How to Consider a Strategic Partnership

Question: How do you evaluate businesses that approach you to become a strategic partner?

Don't Push Square Pegs Into Round Holes

"Create strategic partnerships with companies that operate in excellence and effectiveness. Excellence can be assessed in the small things -- communication, current platforms and a focused offering. It has to be a complimentary fit to my overall business vision. Don't push square pegs into round holes -- not every proposal that crosses your desk is a good fit."

- Erica Nicole | Founder and CEO, YFS Magzine
Use the Strategic Partner Test

"It is impossible to have a strategic partnership with everyone. To determine whether a partner is right for you, check them against the following criteria: 1) Do you like them? 2) Do you have compatible goals? 3) Will they make you money? If these three factors do not line up, the partnership will not work. You must have the right chemistry, drive for the same things and be profitable. Period."


Figure Out Why They Are Approaching You

"Are they approaching you for their own personal reasons or because they really feel it's a win/win for both of you? Often, when you're approached, the deal in reality isn't as good as what they try to sell you on. Understand their main motivations, and then decide if that's in line with your goals, and more importantly if they are the right fit for those goals."


Court Them

"In order to evaluate a potential strategic partner, take them through the courtship process (metaphorically). Choosing strategic partners is very much like dating -- you need to find the right match in order to be successful. Take time to learn their strengths/weaknesses, and don't jump into anything too fast! See if you jive well together and trust your instinct about your decision to partner."

- Kris Ruby | President, Ruby Media Group

Partnership Is Passion

"You wouldn't marry someone you didn't love, why would you partner with a business you aren't passionate about? Spend time, research the business, understand how it works, what are the future goals for it and what can you do to help make an impact. If you love the project, you should partner up."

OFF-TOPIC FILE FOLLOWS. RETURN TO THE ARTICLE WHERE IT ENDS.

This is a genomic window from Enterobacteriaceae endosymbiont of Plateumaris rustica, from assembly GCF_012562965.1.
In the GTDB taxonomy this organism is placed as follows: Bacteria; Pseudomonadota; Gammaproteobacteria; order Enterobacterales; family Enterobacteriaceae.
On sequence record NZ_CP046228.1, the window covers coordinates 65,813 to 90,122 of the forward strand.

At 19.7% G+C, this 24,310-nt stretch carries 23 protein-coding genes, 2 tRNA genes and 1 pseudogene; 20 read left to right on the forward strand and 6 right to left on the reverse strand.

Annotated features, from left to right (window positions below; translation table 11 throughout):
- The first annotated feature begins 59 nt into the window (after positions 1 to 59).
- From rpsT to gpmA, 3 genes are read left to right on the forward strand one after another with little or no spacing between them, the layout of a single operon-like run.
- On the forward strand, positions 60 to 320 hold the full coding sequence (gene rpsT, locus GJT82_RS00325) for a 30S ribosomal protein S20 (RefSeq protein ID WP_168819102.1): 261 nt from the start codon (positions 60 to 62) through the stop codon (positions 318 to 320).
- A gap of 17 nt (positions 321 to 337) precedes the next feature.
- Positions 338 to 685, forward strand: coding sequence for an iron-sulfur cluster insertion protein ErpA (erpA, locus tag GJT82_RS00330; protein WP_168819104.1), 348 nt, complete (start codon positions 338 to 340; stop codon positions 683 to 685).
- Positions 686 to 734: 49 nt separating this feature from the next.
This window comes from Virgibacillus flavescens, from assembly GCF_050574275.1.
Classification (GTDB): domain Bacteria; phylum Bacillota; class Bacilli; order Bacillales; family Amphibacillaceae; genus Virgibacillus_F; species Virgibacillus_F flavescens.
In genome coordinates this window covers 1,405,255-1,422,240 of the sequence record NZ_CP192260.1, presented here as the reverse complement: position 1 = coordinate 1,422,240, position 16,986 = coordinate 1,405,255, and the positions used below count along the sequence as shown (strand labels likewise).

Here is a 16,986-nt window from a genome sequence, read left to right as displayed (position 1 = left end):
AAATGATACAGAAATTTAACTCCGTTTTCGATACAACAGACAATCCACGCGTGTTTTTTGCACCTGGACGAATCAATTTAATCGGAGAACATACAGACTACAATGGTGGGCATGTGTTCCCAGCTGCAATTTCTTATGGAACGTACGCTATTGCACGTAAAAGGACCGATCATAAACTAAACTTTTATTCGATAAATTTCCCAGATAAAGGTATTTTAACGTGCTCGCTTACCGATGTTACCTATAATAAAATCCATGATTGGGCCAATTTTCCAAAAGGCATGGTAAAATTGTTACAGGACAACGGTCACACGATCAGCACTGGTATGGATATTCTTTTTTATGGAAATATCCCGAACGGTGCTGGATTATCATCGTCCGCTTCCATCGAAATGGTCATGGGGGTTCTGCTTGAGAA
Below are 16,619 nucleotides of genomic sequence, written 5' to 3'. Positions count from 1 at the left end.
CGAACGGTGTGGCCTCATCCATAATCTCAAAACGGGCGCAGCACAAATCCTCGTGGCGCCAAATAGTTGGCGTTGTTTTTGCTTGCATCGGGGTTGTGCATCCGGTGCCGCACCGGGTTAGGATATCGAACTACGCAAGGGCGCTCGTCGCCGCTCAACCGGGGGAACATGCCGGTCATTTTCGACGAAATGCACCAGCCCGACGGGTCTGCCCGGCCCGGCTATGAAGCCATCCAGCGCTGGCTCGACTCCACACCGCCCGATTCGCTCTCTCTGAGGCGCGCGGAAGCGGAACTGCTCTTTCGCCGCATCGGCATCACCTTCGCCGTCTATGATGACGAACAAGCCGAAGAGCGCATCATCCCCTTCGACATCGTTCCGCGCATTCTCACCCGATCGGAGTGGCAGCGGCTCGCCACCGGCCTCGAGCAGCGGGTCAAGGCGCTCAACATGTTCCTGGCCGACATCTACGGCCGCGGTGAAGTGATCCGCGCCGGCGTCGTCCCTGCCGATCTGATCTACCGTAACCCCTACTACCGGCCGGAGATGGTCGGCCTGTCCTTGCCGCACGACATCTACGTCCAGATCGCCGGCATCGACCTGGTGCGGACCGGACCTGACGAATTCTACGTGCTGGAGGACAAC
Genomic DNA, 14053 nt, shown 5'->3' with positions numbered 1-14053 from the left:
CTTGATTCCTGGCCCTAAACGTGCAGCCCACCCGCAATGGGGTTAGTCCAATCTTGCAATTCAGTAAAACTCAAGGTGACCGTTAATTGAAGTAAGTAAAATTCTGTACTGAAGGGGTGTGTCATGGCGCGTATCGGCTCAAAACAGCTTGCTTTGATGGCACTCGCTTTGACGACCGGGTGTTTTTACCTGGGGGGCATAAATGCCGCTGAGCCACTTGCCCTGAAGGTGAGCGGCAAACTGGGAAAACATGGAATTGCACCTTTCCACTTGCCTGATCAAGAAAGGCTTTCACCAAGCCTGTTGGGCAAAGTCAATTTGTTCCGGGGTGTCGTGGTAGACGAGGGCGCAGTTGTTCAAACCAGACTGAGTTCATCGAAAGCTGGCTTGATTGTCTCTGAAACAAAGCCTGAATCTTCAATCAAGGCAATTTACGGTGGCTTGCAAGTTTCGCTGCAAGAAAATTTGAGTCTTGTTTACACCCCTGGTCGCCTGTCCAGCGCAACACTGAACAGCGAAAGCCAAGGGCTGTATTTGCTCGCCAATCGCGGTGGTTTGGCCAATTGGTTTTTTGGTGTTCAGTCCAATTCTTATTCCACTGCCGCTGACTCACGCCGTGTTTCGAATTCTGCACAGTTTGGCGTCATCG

- Jason Headsetsdotcom | Official T-Shirt Wearer, IWearYourShirt.com

What Is Your Roadmap?

"The most important thing to consider when approached by a strategic partner is whether or not the deal will derail you from executing your vision. If the partnership helps you execute on your vision quicker, easier and at a higher level, then it's worth considering. If not, stay away. "

- Todd Garland | Founder, BuySellAds

Examine the Outcome

"Partnerships should result in an outcome that you might not otherwise be able to create without the partner. Be clear about what outcomes could be created, and explore whether that outcome is essential to moving your business forward."


Make Sure Value Propositions Are Clear

"There needs to be a clear understanding of the value each company can provide each other from the very beginning. It's easy to be excited about connecting with an interesting company; however if it's difficult to align with that company it's not worth your time and resources. Focus on partnerships that can add mutual value and grow over time. "

- Brenton Gieser | Director of Channel Partners, Change.org

Ethics Is Everything

"A potential partner must share our values: customer service, integrity, honesty. When I call the partner's offices, do I get treated the way the partner would at my company? Does the partner deal openly with problems or focus on blame? How is the partner perceived by his customers? A partner company becomes an ambassador for my company, so the message conveyed to customers must be the same."

Risk and Reward

"Be meticulous in your evaluation of the risk/reward of any strategic partnership. Be sure to lay out everything you can think of, both pro and con, based on the partners' management, company and product, past, present and future. Being well prepared lowers the odds of letdowns later on."

The Young Entrepreneur Council (YEC) is an invite-only nonprofit organization comprised of the country's most promising young entrepreneurs.  The YEC promotes entrepreneurship as a solution to youth unemployment and underemployment and provides its members with access to tools, mentorship, and resources that support each stage of a business's development and growth.

About YEC

The Young Entrepreneur Council (YEC) is an invite-only organization comprised of the world's most promising young entrepreneurs. In partnership with Citi, YEC recently launched StartupCollective, a free virtual mentorship program that helps millions of entrepreneurs start and grow businesses.

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